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GardenSMART :: Woolly Bear Caterpillars

Woolly Bear Caterpillars

By Therese Ciesinski, GardenSMART

Could your area of the country have a harsh winter ahead? Maybe the woolly bears in your yard can tell you. Woolly bear caterpillars have 13 segments of bristly, black and brown bands. Folk wisdom says that one can predict how severe a winter will be by the width of the bands: more black means a harsher winter, more brown means milder.

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Photograph by Micha L. Rieser, Wikimedia Commons

A woolly bear is the larval form of the Isabella tiger moth (Pyrrharctia isabella). It is also known by the names banded woolly bear and woolly worm. The moth itself is reddish brown with dark spots down its back. It is found from northern Mexico, through the U.S. and into Canada.

Female moths lay eggs in summer. Once hatched, the caterpillars spend the next few months eating. They aren't particular about diet, eating leaves of almost any kind of plant. Their indiscriminate palate keeps them from being a pest insect – they don't prefer any single plant species enough to threaten it.

In fall woolly bears look for places to overwinter, such as between rocks and in logs. In spring they pupate again and emerge as adult moths. The moths live only a few days, mating and laying eggs during that time.

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Photograph by Andy Reago & Chrissy McClarren, Wikimedia Commons

Folklore about woolly bears predicting winter severity has been around a long time, but in 1948 an entomologist from the Museum of Natural History in New York City decided it would be fun to test the premise. He started collecting caterpillars from upstate NY and tracked the severity of the following winter. During these years the brown bands on these caterpillars were for the most part wider than the black, and the winters of these years were milder than average. Coincidence or not, the experiment received lots of press coverage, and the woolly bear took its place as a celebrity prognosticator alongside the groundhog.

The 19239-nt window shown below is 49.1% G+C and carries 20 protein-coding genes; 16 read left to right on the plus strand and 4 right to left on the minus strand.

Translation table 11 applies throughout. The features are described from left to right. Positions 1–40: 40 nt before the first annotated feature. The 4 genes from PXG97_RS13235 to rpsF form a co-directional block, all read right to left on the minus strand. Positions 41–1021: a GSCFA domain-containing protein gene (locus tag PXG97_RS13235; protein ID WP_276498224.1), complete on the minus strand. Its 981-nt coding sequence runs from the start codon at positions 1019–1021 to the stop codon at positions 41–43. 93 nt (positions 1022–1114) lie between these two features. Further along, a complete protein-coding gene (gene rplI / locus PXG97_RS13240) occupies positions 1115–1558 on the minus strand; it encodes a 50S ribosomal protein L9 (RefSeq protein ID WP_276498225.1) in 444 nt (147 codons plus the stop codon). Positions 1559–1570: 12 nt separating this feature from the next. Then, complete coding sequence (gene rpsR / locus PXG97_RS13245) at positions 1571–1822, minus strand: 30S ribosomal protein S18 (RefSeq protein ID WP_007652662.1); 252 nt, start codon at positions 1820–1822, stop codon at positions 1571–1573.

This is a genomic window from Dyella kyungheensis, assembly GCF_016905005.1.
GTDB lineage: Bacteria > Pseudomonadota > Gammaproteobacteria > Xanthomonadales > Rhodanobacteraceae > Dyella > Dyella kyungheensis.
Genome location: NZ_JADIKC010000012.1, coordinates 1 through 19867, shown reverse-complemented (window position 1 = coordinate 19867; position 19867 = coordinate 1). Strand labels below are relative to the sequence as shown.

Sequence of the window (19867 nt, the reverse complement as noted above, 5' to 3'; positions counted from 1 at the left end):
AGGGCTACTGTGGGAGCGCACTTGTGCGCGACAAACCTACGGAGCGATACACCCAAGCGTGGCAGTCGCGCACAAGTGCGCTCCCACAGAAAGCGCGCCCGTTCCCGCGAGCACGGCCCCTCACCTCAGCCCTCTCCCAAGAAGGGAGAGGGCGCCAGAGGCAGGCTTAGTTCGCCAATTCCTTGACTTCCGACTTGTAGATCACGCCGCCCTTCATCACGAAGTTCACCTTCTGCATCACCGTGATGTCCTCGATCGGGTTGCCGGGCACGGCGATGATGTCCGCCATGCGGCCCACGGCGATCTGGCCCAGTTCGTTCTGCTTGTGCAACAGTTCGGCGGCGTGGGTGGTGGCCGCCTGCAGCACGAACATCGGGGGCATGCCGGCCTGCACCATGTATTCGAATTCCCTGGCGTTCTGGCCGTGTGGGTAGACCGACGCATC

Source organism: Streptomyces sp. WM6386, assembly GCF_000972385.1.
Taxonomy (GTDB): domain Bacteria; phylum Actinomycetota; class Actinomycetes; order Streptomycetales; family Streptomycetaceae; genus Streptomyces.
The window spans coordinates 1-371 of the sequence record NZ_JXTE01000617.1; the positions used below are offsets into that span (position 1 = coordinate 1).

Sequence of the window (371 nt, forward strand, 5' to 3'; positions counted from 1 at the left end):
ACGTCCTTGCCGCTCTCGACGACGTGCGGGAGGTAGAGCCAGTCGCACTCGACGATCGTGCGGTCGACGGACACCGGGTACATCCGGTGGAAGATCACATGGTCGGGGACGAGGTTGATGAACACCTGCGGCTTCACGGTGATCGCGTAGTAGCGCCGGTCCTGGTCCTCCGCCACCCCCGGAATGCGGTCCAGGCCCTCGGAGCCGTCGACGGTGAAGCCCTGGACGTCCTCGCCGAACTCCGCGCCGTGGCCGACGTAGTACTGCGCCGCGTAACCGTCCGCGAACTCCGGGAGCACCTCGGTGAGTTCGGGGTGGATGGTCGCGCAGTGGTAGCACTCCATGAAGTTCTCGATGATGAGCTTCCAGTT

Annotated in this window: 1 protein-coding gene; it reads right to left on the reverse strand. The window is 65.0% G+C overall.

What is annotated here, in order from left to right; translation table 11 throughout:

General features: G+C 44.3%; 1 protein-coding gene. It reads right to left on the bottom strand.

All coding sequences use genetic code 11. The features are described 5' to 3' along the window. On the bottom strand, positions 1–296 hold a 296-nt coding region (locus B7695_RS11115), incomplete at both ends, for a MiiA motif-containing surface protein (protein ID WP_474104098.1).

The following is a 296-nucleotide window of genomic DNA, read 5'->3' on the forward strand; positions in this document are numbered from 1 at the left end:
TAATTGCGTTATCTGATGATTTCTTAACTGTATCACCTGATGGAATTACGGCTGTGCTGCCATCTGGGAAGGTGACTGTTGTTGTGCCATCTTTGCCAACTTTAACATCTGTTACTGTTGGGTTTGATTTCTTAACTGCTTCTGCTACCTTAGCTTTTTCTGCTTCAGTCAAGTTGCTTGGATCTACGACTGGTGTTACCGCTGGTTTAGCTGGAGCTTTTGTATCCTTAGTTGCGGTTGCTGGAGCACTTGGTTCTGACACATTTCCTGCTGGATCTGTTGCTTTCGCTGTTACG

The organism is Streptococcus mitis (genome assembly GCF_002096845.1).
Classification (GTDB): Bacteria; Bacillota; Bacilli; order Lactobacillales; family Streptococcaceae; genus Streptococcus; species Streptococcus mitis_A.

Subsequent experiments have not found a correlation. Scientists have learned however that the width of the bands appears to indicate the age of the caterpillar. The wider the brown band, the older it is. And caterpillars in one location have bands of varying widths.

So there's no scientific proof that woolly bear caterpillars can predict how bad a winter it's going to be, but it's a fun bit of folklore.

And the lack of evidence doesn't stop a number of towns from holding woolly bear festivals in fall, including Vermilion, Ohio, Beattyville, Kentucky, and Banner Elk, North Carolina. A common highlight of these festivals is woolly bear races, where children are each given a woolly bear caterpillar to race against others. The caterpillar that reaches the finish line first wins a prize for that child.

When disturbed, a woolly bear will often roll into a ball and "play dead." Their fuzz is designed to make them unappetizing to birds and animals that might eat them. Unlike some caterpillars that have stinging bristles, holding or touching a woolly bear is safe, however the hairs may cause itching in people with sensitive skin.


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